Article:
Great addition to any religious library.Great prayers and insights about each book.Helpful to know who the author was and their background.

5-0 out of 5 stars Great Study Bible
This Bible has alot more commentary in it than I have seen in many other Bibles. I am excited to dive right in and start learning.

5-0 out of 5 stars Been long in the waiting
This new testament study bible was just what we orthodox needed to educate and expand our knowledge. I am now waiting for the fully study bible in March 2008.

5-0 out of 5 stars Great Orthodox Bible but Better Was Just Released
I love this bible which is beautifully enhanced with icons and commentary from church fathers. However this edition does not include the old testament, only psalms. The new edition was just released including everything here plus the old testament. Concilliar Press offers this new edition in hardcover and leather.

2-0 out of 5 stars Not the best option
There are several problems with this edition of the New Testament. First, it uses the NKJV text, which is not a translation that the Orthodox Church has recognized as being without fault. I understand the use of it from one perspective, since many of the people who convert to our faith are from a Protestant background, and the King James is familiar.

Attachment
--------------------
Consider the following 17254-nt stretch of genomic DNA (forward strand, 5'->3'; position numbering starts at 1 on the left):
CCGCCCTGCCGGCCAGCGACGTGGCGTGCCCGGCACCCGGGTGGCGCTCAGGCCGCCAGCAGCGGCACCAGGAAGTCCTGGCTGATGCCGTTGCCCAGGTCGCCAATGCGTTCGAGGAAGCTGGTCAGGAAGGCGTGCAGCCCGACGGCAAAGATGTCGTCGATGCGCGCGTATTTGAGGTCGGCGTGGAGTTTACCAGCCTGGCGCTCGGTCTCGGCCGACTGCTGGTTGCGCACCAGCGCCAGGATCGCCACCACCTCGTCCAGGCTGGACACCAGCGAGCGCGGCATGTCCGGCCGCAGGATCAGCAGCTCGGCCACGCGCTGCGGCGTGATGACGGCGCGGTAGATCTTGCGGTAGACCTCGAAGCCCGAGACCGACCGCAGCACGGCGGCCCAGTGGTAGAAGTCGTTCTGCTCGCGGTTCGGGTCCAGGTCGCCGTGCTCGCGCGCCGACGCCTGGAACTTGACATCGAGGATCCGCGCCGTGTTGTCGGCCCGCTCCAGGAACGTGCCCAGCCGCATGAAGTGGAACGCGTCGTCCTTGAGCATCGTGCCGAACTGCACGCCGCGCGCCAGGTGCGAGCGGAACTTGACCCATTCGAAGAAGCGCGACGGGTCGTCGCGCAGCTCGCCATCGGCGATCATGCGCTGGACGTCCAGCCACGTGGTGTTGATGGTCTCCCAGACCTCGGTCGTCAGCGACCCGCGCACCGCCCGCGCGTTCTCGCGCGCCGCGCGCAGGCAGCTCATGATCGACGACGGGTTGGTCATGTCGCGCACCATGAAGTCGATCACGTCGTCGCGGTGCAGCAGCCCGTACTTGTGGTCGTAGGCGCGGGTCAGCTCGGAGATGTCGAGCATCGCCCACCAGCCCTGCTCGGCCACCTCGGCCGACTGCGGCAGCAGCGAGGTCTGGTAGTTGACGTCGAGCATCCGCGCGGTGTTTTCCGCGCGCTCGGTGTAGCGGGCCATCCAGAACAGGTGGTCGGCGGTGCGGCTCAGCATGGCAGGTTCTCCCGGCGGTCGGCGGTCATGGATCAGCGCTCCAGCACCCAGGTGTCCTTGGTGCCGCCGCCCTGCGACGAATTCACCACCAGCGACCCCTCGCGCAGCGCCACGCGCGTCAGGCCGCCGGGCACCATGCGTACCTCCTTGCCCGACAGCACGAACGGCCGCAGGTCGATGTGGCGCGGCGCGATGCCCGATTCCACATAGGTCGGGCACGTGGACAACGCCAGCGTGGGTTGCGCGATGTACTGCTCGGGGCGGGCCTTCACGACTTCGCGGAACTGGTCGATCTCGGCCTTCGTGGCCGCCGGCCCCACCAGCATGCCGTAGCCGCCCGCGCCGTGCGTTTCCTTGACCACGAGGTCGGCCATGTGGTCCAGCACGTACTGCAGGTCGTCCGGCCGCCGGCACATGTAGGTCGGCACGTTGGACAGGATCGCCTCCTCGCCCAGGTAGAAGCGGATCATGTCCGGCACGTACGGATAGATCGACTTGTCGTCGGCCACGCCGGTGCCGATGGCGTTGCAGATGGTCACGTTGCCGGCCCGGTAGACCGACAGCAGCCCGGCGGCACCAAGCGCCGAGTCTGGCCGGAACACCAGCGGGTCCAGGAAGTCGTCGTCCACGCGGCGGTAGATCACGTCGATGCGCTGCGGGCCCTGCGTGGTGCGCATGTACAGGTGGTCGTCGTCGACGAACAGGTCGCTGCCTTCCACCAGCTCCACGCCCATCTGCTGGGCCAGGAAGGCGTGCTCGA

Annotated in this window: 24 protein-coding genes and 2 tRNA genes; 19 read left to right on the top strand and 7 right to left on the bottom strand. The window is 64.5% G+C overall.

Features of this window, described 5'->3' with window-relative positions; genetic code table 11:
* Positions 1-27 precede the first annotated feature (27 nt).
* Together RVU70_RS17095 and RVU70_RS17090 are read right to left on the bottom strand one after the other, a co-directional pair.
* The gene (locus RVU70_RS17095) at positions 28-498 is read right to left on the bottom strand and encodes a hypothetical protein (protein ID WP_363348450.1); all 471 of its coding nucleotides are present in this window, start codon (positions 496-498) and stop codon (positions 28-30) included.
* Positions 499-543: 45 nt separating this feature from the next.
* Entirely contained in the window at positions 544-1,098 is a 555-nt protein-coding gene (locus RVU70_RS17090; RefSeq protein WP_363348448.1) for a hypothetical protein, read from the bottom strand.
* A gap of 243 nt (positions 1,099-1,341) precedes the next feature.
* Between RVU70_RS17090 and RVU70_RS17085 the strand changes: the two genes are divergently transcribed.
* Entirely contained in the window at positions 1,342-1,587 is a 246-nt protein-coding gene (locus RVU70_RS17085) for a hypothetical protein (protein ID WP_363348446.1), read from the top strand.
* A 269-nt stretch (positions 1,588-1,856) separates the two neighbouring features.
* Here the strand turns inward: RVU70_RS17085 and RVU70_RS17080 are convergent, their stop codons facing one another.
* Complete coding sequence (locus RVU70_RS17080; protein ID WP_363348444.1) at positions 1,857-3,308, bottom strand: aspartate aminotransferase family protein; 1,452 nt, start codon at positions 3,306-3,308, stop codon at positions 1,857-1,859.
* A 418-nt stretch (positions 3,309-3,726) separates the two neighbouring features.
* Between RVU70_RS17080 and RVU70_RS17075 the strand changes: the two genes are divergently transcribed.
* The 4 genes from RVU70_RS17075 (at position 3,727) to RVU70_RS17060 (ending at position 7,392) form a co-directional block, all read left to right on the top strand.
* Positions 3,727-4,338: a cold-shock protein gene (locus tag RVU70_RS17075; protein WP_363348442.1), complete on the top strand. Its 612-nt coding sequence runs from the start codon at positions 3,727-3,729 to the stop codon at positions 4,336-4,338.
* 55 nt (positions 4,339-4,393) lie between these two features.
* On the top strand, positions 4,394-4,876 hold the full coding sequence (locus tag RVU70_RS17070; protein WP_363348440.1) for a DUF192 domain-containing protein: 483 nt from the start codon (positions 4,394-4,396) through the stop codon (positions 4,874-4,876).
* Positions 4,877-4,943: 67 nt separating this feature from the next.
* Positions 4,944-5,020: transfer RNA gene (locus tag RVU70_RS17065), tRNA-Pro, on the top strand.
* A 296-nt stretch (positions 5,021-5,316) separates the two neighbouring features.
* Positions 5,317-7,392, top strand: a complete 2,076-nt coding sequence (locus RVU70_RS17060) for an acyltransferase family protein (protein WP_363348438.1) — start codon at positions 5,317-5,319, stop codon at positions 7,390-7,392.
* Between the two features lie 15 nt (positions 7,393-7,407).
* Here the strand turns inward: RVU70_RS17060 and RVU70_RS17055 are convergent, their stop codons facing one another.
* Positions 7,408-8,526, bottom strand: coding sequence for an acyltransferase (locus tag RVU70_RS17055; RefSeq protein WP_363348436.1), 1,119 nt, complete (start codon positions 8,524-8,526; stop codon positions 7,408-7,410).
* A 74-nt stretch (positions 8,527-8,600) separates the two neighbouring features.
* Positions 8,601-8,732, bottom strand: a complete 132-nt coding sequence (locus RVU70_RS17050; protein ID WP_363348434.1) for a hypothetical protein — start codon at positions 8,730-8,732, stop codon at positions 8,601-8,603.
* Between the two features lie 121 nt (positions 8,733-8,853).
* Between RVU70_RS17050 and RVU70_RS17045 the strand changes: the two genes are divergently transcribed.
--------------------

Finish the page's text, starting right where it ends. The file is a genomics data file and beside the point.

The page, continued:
More troubling, though, is the astounding lack of patristic commentary. We have 18 centuries of Church Fathers (and Mothers, too!) to draw on for proper understanding of the Scriptures, and there is hardly a lone footnote to be found that references St. John Chrysostom, Cyril of Alexandria or (in the case of Revelation) St. Andrew of Caesarea. Why?

This lack of patristic emphasis is especially evident in the page-long commentaries on the sacraments. These commentaries seem to be less geared toward proper Orthodox understanding and more aimed at defending our doctrine against evangelical claims. Again, hardly surprising, since many of the editors of this edition are from the evangelical background.